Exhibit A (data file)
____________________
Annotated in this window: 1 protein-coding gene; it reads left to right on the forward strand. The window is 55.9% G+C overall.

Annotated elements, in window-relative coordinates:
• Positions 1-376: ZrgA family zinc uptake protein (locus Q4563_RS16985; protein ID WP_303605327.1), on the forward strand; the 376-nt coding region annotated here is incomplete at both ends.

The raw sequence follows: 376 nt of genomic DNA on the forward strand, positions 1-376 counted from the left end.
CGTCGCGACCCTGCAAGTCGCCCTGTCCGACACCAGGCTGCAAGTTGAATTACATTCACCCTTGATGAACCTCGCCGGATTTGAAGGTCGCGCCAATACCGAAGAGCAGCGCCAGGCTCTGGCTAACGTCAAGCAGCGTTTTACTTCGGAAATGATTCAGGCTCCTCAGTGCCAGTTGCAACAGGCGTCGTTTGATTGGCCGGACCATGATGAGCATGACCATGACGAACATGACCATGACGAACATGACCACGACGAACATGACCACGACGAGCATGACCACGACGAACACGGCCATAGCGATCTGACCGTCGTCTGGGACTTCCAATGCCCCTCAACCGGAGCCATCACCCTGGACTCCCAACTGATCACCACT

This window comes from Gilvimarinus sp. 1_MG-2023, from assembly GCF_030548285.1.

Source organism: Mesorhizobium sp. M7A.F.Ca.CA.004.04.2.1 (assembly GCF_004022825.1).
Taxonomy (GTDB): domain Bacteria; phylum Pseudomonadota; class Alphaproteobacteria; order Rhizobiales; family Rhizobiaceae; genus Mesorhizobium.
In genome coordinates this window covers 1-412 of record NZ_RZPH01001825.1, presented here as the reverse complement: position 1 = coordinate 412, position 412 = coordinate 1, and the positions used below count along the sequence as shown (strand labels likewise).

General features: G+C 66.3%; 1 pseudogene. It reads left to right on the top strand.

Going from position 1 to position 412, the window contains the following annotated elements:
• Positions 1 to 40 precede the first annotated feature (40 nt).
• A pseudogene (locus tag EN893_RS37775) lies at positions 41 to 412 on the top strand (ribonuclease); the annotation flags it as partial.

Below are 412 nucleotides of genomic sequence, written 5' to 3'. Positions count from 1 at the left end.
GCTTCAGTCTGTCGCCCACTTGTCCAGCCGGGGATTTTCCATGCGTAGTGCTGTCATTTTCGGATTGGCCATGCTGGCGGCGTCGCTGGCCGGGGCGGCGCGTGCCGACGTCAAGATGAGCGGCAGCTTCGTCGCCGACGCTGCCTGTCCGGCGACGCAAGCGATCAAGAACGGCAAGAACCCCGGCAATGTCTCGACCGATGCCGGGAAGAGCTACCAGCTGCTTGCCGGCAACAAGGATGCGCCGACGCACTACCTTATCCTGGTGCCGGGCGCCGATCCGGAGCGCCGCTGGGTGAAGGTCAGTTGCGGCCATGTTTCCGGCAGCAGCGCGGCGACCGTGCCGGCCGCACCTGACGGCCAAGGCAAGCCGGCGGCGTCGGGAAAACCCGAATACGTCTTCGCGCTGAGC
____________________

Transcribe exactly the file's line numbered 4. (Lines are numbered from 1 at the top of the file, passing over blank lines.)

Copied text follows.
The raw sequence follows: 376 nt of genomic DNA on the forward strand, positions 1-376 counted from the left end.